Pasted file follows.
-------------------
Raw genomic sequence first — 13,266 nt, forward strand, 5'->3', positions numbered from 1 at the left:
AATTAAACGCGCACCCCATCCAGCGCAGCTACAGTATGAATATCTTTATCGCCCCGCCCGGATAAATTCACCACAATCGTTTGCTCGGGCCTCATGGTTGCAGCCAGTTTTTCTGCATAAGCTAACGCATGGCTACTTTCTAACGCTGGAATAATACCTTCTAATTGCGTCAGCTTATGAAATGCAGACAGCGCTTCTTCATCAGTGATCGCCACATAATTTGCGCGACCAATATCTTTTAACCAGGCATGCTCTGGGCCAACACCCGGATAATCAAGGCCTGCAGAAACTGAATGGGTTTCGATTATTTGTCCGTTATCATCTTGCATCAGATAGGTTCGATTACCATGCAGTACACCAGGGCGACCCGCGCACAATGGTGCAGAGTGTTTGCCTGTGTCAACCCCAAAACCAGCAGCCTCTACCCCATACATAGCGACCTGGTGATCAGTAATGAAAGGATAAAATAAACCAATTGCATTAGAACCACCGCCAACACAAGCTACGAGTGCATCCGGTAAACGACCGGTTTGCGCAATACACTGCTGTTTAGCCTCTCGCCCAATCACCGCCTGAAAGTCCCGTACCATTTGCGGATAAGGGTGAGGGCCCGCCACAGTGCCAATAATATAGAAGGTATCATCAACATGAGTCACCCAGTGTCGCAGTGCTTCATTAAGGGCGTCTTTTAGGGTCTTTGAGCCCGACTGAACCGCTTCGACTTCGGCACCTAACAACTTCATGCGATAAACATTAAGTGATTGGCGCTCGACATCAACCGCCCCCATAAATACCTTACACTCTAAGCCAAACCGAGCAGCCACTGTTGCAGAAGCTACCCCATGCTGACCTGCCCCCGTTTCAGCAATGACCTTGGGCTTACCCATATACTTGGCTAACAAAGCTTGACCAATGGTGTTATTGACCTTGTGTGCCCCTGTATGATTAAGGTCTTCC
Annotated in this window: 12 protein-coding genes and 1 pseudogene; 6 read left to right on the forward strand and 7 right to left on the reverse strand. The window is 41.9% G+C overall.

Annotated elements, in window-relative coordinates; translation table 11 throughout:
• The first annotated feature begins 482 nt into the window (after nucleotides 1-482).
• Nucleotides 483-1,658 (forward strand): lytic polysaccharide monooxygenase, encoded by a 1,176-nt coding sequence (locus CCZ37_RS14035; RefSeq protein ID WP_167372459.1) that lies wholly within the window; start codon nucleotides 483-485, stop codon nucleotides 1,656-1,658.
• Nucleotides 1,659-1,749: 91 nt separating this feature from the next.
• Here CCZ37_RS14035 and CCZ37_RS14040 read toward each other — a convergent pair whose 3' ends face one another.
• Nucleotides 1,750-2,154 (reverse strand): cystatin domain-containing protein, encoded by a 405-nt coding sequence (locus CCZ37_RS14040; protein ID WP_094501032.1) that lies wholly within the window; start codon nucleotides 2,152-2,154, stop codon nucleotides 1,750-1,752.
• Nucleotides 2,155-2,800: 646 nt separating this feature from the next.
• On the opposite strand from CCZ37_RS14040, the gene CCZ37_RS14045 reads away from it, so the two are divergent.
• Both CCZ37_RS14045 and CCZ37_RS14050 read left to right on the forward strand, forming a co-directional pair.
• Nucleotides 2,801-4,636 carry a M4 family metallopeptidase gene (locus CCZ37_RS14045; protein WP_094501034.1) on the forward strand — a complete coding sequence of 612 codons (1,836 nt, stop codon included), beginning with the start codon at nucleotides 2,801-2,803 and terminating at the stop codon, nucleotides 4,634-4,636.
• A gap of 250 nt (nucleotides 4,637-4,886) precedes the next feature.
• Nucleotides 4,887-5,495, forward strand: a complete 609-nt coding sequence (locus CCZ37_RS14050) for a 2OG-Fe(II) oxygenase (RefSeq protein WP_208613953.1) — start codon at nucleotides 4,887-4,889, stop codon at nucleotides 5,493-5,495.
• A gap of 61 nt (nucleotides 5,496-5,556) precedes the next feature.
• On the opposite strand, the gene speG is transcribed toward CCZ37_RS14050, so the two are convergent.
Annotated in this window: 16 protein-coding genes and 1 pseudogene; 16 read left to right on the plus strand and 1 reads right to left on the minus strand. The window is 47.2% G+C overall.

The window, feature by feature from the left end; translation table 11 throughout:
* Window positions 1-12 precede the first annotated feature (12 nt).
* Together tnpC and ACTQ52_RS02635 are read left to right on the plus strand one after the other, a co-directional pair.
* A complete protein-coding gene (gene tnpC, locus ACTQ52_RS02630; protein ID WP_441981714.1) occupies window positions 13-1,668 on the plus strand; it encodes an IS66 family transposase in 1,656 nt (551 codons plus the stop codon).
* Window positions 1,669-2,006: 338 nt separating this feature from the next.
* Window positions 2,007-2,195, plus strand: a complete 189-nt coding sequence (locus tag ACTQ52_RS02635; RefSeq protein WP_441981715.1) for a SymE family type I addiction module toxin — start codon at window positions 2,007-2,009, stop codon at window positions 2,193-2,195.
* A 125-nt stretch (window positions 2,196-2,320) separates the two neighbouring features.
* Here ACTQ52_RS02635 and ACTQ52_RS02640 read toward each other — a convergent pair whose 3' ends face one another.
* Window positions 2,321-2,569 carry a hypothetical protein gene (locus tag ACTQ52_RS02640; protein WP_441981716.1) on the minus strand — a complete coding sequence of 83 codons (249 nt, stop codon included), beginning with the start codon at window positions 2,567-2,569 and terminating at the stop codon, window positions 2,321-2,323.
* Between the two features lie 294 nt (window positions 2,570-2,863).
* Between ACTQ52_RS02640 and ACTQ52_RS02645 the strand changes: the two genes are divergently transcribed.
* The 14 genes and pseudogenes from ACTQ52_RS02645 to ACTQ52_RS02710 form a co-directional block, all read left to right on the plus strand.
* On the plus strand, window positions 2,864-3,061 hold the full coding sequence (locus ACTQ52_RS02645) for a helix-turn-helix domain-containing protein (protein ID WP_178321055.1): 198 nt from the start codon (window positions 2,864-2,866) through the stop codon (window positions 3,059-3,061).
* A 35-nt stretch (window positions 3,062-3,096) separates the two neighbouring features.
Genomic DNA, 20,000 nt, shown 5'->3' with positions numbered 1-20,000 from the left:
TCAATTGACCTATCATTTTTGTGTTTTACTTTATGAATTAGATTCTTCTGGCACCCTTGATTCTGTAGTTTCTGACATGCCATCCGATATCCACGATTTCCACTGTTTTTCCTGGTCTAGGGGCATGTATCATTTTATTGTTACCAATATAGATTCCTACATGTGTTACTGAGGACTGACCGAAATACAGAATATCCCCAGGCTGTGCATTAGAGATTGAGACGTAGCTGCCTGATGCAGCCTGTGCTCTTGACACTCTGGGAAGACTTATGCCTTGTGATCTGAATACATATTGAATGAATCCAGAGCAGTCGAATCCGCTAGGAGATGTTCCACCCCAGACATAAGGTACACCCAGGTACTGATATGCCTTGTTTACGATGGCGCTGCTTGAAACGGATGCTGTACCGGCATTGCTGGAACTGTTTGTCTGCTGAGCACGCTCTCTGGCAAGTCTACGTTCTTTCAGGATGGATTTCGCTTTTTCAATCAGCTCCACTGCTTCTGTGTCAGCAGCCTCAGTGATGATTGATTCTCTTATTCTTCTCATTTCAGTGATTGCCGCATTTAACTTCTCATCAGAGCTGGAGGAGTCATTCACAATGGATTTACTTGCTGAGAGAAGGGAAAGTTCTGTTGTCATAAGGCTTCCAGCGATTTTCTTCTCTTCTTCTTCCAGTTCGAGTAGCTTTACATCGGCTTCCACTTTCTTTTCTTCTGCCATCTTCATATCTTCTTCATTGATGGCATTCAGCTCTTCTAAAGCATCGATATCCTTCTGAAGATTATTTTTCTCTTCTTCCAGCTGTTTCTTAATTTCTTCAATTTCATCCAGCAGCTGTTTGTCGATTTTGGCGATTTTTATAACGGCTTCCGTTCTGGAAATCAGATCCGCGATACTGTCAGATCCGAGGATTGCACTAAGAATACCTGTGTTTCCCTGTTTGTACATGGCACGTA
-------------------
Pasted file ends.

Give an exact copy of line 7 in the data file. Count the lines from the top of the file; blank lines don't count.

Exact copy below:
• Nucleotides 1,659-1,749: 91 nt separating this feature from the next.